Questions of when the mules would come and our general exhaustion led to once again a late departure. Almost 12 before we waved goodbye to our glaciated rocky perch at Plaza Argentina. Once again the world seemed quite different from the vista enjoyed only days previously. Dry red rocky eroded valleys with sand and boulders exposed to our mindless amble. I stared back several times within the first hour of walking to take in the threatening storm above the basecamp and on the mountain.
We had awoken this morning to hear the pitter patter of something hard being blown into the tent. We had wrongly assumed it to be sand until with my head poking out of the orange tent flap hail (ice pellets) greeted me with a friendly and painful hello. This storm would sit over the mountain for much of the day, dark ominous clouds and we couldn’t help but discuss what we knew our friends would be experiencing up at he higher camps.
As we trudged outward our packs were greater in weight than on the day in, as there would not be mules following along with our gear and food for each night. We were therefore schlepping our tent, sleeping bags/mats, and delicious couscous a la Lipton Soup. Each of our bags were inevitably massive and we eyed each other suspiciously when packing or unpacking to make sure we were each carrying our part. ‘Unbiased’ as I am, I must point out Laura seemed to have a lot of down (air) filled items.
Wind also seemed to play a role in our misery as the foam mattresses attached to the rear of my bag acted as an aerodynamic rudder pushing me to and fro with each awkward step. Loose boulders and scree were the twister board on which we would play over the next two days, reaching out with our numb legs and extended hiking poles, trying to pass the day with idle chit chat, singing (come to think of it, that might have been mostly me – although Laura had a few of her nieces songs in her head), and searching for lost mule shoes. Other ‘exciting’ finds included a worn leather belt, enough rope to refit the Bluenose, and a can of preserved pears, extremely dented and warm we did not crack ‘er open.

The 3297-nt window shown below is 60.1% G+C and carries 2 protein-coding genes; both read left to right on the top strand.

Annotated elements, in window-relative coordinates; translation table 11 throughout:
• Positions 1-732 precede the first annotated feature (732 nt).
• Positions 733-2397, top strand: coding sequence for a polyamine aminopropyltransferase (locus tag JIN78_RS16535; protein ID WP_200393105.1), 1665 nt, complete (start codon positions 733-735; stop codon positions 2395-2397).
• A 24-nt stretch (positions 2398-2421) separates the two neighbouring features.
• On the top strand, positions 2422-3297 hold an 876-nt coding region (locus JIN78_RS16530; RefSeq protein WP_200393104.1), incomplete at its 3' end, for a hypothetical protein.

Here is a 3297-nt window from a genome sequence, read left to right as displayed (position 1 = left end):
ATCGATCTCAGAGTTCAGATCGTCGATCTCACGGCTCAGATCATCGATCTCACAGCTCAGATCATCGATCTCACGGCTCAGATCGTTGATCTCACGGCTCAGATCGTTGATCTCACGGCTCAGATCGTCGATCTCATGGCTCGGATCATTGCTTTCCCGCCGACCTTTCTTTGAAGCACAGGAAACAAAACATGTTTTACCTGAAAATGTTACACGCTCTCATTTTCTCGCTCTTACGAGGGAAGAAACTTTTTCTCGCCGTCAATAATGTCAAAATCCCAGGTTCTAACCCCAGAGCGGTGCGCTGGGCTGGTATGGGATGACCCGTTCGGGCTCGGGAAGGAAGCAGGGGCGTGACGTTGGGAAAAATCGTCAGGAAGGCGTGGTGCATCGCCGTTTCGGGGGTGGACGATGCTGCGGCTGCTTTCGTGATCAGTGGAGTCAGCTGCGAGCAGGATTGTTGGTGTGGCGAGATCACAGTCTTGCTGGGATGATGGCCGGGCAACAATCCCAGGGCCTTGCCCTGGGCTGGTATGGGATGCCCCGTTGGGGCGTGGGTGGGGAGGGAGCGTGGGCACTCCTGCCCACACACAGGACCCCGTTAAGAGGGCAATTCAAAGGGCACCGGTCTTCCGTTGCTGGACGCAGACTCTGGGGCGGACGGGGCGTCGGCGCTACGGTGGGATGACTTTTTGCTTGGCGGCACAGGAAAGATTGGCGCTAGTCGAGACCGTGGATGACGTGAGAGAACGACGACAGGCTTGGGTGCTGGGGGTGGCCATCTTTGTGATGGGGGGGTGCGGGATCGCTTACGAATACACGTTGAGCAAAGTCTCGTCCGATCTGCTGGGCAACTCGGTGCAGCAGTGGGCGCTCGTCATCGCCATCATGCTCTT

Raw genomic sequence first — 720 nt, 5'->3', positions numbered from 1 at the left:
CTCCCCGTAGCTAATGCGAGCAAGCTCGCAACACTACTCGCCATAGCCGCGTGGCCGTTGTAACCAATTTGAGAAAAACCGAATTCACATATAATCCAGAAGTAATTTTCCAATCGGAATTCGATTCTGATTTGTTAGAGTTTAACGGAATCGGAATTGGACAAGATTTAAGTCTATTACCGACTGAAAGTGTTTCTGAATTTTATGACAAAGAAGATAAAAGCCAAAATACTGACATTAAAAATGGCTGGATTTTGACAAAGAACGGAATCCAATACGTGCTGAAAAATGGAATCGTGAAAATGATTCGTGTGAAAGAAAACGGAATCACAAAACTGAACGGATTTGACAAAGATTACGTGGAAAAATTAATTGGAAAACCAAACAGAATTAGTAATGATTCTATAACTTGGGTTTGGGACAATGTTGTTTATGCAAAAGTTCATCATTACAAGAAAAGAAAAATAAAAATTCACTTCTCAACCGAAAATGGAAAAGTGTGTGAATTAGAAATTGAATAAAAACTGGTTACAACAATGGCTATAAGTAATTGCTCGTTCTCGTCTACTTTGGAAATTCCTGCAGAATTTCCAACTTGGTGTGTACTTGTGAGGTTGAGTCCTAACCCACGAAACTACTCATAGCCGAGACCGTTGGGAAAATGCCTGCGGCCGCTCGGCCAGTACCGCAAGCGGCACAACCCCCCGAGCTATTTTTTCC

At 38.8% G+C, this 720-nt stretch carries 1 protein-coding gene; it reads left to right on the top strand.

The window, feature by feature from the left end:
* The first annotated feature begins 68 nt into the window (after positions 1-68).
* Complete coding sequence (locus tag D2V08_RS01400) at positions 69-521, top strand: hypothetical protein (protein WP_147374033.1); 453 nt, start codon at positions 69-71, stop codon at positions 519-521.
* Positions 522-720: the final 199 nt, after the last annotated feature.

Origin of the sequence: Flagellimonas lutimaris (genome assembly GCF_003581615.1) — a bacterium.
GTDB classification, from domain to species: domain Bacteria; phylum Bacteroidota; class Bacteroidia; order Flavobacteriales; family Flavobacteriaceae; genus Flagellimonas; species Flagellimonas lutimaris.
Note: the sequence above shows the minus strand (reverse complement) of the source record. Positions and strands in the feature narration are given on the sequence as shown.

After a seemingly long (we would be witness to worse on this day) 3 hours of hiking, we cruised into Casa de Piedra (night two of our walk in) after a slightly more parrilous crossing of the Vacas River. The river had swelled even more in the past few days and we could understand why our timing was the peak season, with February or later likely experiencing greater hurdles like swelled rivers and heat. We ate a brief meal here, myself a nutritious concoction of mostly Oreo cookies and Laura cheese and crackers. Downing some water, we ‘checked out’ with the park rangers and continued on, noting that we still had many hours of hiking ahead of us. As we left, the site filled with the hikers now heading up for basecamp, and setting up their tents in the gale force winds which frequent this location. They were a few days behind us and what seemed like a world of adventure still before them.
I would be lying if I in any way suggested this was a fun or exciting day. We would walk for a total of 8 hours in the heat and dust of the mid summer weather 30ish degrees Celsius. Few others passed us on this second leg of the days journey and we quickly ran out of things to converse on. We bent to the work ahead and focused on our feet.
Arriving at just after 20:00 at Pampa Las Lenas we watched two large group gorging on piles of meat, potatoes and vegetables, their well deserved first meal of their summit trip. We for the last time would concoct the appetizing one pot meal of couscous and Lipton Soup mix. Pumping water we gulped the liquid as fast as we could make it, and after a pleasant sit down ‘chat’ with the local park ranger (he had an aunt in Vancouver, and some broken English – Laura wasn’t exactly in the mood to think or speak in Spanish) we closed our eyes on the mountain for the last time. Asleep by 2300, starring up at the southern stars, spread before our eyes. No fly on the tent this evening, the air stayed warm and breathless. One more day to come.